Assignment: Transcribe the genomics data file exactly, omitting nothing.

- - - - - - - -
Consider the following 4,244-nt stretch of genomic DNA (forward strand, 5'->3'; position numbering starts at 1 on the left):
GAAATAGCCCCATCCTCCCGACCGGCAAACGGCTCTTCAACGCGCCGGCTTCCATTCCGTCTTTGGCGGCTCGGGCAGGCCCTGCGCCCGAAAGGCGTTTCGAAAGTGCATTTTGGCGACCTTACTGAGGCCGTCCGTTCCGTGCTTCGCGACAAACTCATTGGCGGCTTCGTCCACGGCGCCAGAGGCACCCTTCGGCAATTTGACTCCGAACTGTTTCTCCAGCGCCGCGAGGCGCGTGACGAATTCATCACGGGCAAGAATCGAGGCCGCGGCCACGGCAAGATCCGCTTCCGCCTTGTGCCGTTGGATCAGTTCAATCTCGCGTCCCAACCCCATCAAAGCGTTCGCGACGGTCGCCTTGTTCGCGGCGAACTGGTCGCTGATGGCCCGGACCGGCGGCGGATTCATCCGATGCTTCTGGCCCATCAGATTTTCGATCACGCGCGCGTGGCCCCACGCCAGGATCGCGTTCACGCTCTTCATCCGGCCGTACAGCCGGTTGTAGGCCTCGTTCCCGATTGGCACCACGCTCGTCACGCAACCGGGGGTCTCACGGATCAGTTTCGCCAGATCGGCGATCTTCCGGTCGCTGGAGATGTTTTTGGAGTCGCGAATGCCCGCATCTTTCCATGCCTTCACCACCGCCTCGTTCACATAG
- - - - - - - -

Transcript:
Consider the following 4,244-nt stretch of genomic DNA (forward strand, 5'->3'; position numbering starts at 1 on the left):
GAAATAGCCCCATCCTCCCGACCGGCAAACGGCTCTTCAACGCGCCGGCTTCCATTCCGTCTTTGGCGGCTCGGGCAGGCCCTGCGCCCGAAAGGCGTTTCGAAAGTGCATTTTGGCGACCTTACTGAGGCCGTCCGTTCCGTGCTTCGCGACAAACTCATTGGCGGCTTCGTCCACGGCGCCAGAGGCACCCTTCGGCAATTTGACTCCGAACTGTTTCTCCAGCGCCGCGAGGCGCGTGACGAATTCATCACGGGCAAGAATCGAGGCCGCGGCCACGGCAAGATCCGCTTCCGCCTTGTGCCGTTGGATCAGTTCAATCTCGCGTCCCAACCCCATCAAAGCGTTCGCGACGGTCGCCTTGTTCGCGGCGAACTGGTCGCTGATGGCCCGGACCGGCGGCGGATTCATCCGATGCTTCTGGCCCATCAGATTTTCGATCACGCGCGCGTGGCCCCACGCCAGGATCGCGTTCACGCTCTTCATCCGGCCGTACAGCCGGTTGTAGGCCTCGTTCCCGATTGGCACCACGCTCGTCACGCAACCGGGGGTCTCACGGATCAGTTTCGCCAGATCGGCGATCTTCCGGTCGCTGGAGATGTTTTTGGAGTCGCGAATGCCCGCATCTTTCCATGCCTTCACCACCGCCTCGTTCACATAG